Generalized trust and traffic violations: The moderating role of the individualism dimension

Malka Leviton*, Roni Factor

*Corresponding author for this work

Research output: Contribution to journalArticlepeer-review

1 Scopus citations


Traffic crashes take well over a million lives every year and are mainly caused by driver behavior and traffic violations. Drivers’ attitudes and beliefs are at the root of whether traffic violations will be committed, making it important to explore what contributes to disobedience of traffic law. Generalized trust is one of the most influential factors in interpersonal behavior but has not yet been studied empirically in the context of driving behavior in general, and traffic violations in specific. Using data from about 30,000 participants from 20 European countries, this study examines the relationship between generalized trust and committing traffic violations while paying attention to differences between countries scoring high and low in individualism. A multilevel mixed-effects logistic regression analysis shows that in countries with high individualism scores, the probability to commit traffic violations increases significantly as generalized trust increases, while the association between generalized trust and traffic violations decreases as the country's individualism level decreases. The findings and their implications are discussed with suggestions for future research.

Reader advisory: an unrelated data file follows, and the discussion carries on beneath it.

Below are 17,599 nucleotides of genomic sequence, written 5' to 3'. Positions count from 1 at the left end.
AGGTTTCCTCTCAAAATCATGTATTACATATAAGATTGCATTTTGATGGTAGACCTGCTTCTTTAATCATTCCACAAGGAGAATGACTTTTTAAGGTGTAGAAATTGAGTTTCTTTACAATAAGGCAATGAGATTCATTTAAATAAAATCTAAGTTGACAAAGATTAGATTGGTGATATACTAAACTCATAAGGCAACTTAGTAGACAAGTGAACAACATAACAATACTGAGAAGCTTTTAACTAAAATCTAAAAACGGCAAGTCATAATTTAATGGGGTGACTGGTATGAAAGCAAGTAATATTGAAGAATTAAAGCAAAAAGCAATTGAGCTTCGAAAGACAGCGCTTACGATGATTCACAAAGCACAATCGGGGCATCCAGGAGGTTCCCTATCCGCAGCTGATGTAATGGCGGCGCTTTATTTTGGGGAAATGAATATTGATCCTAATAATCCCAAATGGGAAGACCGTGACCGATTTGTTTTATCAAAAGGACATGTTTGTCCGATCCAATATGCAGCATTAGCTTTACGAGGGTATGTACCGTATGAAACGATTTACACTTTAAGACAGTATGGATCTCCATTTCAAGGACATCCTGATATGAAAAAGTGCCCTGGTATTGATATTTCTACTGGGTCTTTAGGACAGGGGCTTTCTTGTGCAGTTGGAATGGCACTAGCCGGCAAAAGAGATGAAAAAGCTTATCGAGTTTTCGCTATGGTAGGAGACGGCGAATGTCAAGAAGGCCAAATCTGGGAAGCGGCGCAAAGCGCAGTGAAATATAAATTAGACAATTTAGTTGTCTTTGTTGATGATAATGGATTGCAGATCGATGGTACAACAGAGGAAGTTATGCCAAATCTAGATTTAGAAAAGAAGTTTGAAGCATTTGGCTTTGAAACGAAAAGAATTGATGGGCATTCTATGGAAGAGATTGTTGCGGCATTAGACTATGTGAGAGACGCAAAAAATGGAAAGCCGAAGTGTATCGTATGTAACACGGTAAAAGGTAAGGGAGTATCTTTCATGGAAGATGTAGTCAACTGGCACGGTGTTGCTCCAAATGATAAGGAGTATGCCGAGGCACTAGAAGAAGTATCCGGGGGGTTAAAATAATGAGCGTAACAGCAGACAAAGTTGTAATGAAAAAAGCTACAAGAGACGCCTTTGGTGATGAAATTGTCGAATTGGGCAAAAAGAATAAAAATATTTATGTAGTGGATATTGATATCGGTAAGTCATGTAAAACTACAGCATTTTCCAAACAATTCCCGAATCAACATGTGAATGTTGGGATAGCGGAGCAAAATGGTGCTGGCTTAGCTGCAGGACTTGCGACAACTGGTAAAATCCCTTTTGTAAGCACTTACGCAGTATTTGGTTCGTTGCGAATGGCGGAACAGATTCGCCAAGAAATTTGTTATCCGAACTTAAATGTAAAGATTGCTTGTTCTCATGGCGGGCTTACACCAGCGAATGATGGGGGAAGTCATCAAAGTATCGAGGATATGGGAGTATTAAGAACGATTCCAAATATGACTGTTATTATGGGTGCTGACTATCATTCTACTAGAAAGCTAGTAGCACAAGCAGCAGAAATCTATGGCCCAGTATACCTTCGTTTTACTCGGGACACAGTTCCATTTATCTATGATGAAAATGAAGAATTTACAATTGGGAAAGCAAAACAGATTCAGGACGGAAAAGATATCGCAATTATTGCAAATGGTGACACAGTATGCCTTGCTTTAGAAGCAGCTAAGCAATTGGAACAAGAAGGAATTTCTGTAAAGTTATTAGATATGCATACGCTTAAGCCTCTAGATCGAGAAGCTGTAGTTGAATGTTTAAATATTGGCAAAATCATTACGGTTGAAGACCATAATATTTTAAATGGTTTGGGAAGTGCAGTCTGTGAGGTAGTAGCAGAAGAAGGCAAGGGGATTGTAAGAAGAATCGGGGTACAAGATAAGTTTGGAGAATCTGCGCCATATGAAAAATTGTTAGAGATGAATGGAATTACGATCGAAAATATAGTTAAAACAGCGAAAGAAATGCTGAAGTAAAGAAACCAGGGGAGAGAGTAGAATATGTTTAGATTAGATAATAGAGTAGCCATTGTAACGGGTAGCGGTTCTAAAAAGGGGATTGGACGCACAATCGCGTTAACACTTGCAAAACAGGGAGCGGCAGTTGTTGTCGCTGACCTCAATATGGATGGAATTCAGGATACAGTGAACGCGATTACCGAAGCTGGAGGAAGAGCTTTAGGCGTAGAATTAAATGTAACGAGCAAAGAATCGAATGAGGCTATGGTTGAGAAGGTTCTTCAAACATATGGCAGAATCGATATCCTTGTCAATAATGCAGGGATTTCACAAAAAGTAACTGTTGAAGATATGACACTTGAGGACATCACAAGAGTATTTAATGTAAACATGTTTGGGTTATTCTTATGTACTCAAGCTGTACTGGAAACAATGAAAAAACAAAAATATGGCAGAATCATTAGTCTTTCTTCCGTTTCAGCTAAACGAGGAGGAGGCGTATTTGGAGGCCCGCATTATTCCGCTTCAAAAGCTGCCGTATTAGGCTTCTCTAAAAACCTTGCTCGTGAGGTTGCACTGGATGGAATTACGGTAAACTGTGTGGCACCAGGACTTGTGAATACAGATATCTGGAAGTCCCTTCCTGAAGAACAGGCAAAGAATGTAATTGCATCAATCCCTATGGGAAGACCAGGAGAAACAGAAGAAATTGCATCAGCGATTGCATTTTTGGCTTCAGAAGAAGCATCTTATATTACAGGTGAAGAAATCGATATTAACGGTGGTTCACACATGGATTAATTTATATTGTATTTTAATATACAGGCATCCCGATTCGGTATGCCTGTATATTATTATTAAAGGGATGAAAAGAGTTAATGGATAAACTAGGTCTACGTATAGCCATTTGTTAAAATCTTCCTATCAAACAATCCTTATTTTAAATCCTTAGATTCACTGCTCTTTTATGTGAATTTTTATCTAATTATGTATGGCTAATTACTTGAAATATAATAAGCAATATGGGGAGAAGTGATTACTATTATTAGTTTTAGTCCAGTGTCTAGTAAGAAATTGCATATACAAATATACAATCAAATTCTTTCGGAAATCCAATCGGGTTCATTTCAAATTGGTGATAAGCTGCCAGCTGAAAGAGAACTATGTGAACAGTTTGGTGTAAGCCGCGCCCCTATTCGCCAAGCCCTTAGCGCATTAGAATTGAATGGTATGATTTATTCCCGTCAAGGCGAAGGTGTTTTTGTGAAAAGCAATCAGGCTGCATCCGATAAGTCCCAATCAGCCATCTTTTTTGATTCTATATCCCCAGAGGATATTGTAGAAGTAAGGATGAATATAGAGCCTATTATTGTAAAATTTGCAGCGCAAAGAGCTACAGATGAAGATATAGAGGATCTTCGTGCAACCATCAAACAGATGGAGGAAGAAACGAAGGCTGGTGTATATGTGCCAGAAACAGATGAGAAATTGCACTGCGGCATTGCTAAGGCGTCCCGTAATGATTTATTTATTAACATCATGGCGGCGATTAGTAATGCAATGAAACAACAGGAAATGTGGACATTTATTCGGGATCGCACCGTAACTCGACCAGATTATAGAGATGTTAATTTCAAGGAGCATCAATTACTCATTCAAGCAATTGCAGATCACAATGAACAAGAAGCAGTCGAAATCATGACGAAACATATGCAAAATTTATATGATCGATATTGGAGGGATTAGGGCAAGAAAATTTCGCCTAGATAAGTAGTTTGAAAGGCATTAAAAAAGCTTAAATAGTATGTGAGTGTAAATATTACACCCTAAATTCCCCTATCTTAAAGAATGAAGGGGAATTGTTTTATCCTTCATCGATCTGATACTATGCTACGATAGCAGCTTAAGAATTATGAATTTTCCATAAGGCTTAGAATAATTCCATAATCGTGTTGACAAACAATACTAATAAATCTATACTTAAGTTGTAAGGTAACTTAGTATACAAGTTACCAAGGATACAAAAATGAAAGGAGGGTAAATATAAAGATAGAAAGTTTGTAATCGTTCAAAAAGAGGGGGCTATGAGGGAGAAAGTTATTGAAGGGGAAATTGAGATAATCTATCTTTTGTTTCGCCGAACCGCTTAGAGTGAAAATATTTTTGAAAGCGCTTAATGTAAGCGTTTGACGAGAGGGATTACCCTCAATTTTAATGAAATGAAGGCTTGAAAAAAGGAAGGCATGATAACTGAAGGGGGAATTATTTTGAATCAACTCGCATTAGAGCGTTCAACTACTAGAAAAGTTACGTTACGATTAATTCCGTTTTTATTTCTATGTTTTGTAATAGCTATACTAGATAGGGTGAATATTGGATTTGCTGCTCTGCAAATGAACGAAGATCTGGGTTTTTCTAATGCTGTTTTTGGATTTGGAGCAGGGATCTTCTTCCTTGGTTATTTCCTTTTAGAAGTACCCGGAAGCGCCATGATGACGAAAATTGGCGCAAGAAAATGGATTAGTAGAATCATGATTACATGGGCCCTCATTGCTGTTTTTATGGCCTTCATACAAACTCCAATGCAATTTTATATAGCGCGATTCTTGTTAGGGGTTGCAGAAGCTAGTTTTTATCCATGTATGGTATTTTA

Original languageAmerican English
Article number106857
JournalAccident Analysis and Prevention
StatePublished - Dec 2022

Bibliographical note

Publisher Copyright:
© 2022 Elsevier Ltd


  • Collectivism
  • Driver behavior
  • Generalized trust
  • Individualism
  • Traffic violation


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